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Elliott, Robert Lawton (1928–)

Robert Lawton Elliott, grandson of pioneer Robert Wilson Elliott, was born in 1928 to Percy Elliott and Elsie Shaw and raised on a farm near Vibank, southeast of Regina. After graduating in Political Science and history from the University of Saskatchewan in 1949, he worked as a radio news editor and broadcaster before joining the British Colonial Service. He took further studies for a year at London University and the London School of Economics, and was then sent to West Nigeria as a District Officer with the British Colonial Service. In 1956 he joined the Canadian Department of External Affairs and was assigned to the Middle East Division, where he helped formulate policy during the Suez Crisis. In 1957 he was appointed vice-consul in Beirut, Lebanon, where he remained until 1960. His next posting was in Ottawa, where he worked in the Africa and Middle East Division of External Affairs; this involved him in the Congo Crisis.

From 1963 to 1966, Elliott served as the Canadian High Commissioner to London, and in 1966 he was transferred to Lagos, Nigeria, to deal with the Biafran Crisis. In 1970, after the civil war ended, he organized Canadian government CIDA relief for Nigeria’s post-war reconstruction. Elliott returned to Ottawa to become director of the Middle East Division. In 1973 he was appointed as Canadian Ambassador to Algeria. In 1976 he was transferred to Paris, working at the Canadian Embassy as Minister Plenipotentiary for four years. In 1980 Robert Elliott became the Canadian Ambassador to Egypt and the Sudan. He was on the reviewing stand with Anwar Sadat in 1981 when Sadat was assassinated, but was unhurt himself. Returning to the External Affairs headquarters in Ottawa in 1983, Elliott became Director General for the Middle East until he was named Ambassador to Hungary in 1985. He left Budapest in 1988 to become the Canadian High Commissioner to Nigeria, and remained there until 1991.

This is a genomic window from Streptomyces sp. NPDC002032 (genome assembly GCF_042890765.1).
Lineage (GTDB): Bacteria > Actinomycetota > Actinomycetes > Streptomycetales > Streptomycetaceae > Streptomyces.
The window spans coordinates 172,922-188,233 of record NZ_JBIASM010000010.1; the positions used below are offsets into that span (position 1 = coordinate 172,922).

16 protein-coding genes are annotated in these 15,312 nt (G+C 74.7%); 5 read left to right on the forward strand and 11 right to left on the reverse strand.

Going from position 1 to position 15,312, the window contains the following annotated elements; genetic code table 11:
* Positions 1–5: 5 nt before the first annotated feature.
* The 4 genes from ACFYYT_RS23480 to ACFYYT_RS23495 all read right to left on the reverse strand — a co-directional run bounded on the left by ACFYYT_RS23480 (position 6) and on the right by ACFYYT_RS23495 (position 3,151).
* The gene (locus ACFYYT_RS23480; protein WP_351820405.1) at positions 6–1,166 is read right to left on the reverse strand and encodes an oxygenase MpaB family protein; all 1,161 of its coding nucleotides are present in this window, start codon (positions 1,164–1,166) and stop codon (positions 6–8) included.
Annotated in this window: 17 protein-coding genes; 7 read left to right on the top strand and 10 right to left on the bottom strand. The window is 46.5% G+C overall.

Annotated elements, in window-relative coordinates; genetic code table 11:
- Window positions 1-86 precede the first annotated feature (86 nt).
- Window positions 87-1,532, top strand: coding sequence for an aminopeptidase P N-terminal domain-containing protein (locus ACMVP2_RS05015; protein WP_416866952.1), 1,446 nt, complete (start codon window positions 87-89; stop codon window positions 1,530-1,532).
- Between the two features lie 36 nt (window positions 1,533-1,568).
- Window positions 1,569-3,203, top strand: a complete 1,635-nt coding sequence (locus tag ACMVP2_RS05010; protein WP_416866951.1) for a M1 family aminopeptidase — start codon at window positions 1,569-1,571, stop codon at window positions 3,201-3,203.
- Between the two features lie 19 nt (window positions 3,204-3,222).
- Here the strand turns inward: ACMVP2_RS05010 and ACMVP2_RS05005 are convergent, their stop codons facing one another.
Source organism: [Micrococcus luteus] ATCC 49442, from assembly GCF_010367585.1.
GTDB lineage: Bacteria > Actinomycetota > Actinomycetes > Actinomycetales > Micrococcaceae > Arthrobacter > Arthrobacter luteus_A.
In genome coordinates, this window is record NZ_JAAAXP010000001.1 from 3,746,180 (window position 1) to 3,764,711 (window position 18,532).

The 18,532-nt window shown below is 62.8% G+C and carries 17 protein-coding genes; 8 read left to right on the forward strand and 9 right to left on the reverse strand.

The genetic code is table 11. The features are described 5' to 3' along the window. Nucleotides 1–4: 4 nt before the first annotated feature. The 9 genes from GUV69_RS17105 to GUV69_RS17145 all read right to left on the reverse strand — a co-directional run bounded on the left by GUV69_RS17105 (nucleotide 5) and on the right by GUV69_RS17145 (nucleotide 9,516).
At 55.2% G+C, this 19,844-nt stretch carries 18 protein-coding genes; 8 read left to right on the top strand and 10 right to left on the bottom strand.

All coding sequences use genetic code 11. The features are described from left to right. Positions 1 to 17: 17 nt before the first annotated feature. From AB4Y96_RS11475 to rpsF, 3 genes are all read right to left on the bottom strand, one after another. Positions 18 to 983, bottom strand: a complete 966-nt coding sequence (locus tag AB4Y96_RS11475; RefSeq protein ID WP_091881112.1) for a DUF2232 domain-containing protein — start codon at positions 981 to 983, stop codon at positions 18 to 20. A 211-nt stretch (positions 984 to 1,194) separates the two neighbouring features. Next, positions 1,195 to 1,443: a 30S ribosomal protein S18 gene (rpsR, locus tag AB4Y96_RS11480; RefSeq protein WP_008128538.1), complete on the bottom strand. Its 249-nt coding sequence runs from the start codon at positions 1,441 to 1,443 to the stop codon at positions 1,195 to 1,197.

After he returned to Canada in 1991, Elliott was loaned by External Affairs to the University of Saskatchewan as a visiting professor. He retired from External Affairs in 1992 after serving that department for thirty-seven years. During those years he had three temporary postings (1961, 1962, 1974) with the Canadian Permanent Mission to the United Nations. In recognition of Robert Elliott’s diplomatic and humanitarian work, the University of Saskatchewan awarded him an Honorary Doctor of Laws degree in the spring of 1997 when he delivered the convocation address.

David R. Elliott

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